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News ID: 96622
Publish Date : 15 November 2021 - 21:32
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GLASGOW, Scotland (AP) — While world leaders and negotiators are hailing the Glasgow climate pact as a good compromise that keeps a key temperature limit alive, many scientists are wondering what planet these leaders are looking at.
Crunching the numbers they see a quite different and warmer Earth.
“In the bigger picture I think, yes, we have a good plan to keep the 1.5-degree goal within our possibilities,” United Nations climate chief Patricia Espinosa told The Associated Press, referring to the overarching global goal of limiting warming to 1.5 degrees Celsius (2.7 degrees Fahrenheit) since pre-industrial times.
But many scientists are far more skeptical. Forget 1.5 degrees, they say. Earth is still on a path to exceed 2 degrees (3.6 Fahrenheit).
“The 1.5C goal was already on life support before Glasgow and now it’s about time to declare it dead,” Princeton University climate scientist Michael Oppenheim told The Associated Press in an email Sunday.
A few of the 13 scientists the AP interviewed about the Glasgow pact said they see just enough progress to keep alive the 1.5-degree Celsius limit — and with it, some hope. But barely.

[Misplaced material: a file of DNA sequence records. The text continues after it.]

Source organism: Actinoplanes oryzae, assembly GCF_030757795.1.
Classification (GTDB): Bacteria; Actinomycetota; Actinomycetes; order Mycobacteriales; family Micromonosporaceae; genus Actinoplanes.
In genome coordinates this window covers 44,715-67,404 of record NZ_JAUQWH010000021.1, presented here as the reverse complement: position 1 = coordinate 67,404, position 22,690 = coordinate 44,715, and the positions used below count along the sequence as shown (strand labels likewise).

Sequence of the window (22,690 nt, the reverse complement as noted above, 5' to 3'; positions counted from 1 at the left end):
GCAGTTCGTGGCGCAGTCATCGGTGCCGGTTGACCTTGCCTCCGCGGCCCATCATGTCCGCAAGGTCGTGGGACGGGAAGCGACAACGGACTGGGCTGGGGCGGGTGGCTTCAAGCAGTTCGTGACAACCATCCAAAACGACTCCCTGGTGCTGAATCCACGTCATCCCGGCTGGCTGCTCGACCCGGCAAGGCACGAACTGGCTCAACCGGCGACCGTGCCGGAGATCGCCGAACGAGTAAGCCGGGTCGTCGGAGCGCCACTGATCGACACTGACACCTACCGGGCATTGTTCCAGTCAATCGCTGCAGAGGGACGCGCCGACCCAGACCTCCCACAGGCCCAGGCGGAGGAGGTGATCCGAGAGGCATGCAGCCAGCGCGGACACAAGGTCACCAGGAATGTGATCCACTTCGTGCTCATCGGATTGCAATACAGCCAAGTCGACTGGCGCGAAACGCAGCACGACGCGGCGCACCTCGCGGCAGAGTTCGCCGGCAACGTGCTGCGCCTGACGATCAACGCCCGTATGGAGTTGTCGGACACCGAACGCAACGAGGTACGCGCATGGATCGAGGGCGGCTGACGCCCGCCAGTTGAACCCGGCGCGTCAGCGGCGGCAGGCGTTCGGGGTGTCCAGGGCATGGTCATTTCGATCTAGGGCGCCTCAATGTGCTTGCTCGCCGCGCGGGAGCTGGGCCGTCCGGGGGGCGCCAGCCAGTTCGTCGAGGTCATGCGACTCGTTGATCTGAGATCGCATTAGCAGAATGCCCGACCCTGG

The optimists point to many agreements that came out of Glasgow, including a United States-China deal to work harder together to cut emissions this decade, as well as separate multi-nation agreements that target methane emissions and coal-fired power. After six years of failure, a market-based mechanism would kick-start trading credits that reduce carbon in the air.
The 1.5-degree mark is the more stringent of two targets from the historic 2015 Paris climate accord. United Nations officials and scientists consider it key because a 2018 scientific report found dramatically worse effects on the world after 1.5 degrees.
The world has already warmed 1.1 degrees (2 degrees Fahrenheit) since pre-industrial time, so this is really about a few tenths of a degree more. The United Nations calculated that to limit warming to 1.5 degrees, countries need to cut their emissions in half by 2030. Emissions are now going up, not down, by about 14% since 2010, Espinosa said.
German researcher Hans-Otto Portner said the Glasgow conference “got work done, but did not make enough progress.”
“Warming will by far exceed 2 degrees Celsius. This development threatens nature, human life, livelihoods, habitats and also prosperity,” said Portner, who co-chairs one of the Intergovernmental Panel on Climate Change scientific reports the United Nations relies on.
Instead of big changes in bending the temperature curve as the United Nations had hoped for from Glasgow, they got only tiny tweaks, according to scientists who run computer simulations.

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